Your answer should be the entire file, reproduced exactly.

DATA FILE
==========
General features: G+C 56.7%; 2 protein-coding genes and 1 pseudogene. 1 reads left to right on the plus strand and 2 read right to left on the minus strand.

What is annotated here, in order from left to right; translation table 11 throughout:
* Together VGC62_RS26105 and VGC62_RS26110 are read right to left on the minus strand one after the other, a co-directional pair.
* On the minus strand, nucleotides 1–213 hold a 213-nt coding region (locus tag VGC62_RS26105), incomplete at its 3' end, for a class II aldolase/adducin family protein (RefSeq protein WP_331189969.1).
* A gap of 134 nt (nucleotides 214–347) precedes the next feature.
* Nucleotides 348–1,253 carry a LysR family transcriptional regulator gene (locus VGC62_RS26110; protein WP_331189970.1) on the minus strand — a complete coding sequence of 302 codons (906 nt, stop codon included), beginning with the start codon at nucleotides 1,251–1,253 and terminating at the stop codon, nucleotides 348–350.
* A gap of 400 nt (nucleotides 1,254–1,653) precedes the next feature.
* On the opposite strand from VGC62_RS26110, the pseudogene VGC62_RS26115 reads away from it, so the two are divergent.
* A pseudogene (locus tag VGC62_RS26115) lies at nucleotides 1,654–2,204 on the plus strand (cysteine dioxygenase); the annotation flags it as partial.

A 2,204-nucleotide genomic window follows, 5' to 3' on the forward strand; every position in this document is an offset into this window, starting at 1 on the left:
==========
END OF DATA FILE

General features: G+C 56.7%; 2 protein-coding genes and 1 pseudogene. 1 reads left to right on the plus strand and 2 read right to left on the minus strand.

What is annotated here, in order from left to right; translation table 11 throughout:
* Together VGC62_RS26105 and VGC62_RS26110 are read right to left on the minus strand one after the other, a co-directional pair.
* On the minus strand, nucleotides 1–213 hold a 213-nt coding region (locus tag VGC62_RS26105), incomplete at its 3' end, for a class II aldolase/adducin family protein (RefSeq protein WP_331189969.1).
* A gap of 134 nt (nucleotides 214–347) precedes the next feature.
* Nucleotides 348–1,253 carry a LysR family transcriptional regulator gene (locus VGC62_RS26110; protein WP_331189970.1) on the minus strand — a complete coding sequence of 302 codons (906 nt, stop codon included), beginning with the start codon at nucleotides 1,251–1,253 and terminating at the stop codon, nucleotides 348–350.
* A gap of 400 nt (nucleotides 1,254–1,653) precedes the next feature.
* On the opposite strand from VGC62_RS26110, the pseudogene VGC62_RS26115 reads away from it, so the two are divergent.
* A pseudogene (locus tag VGC62_RS26115) lies at nucleotides 1,654–2,204 on the plus strand (cysteine dioxygenase); the annotation flags it as partial.

A 2,204-nucleotide genomic window follows, 5' to 3' on the forward strand; every position in this document is an offset into this window, starting at 1 on the left: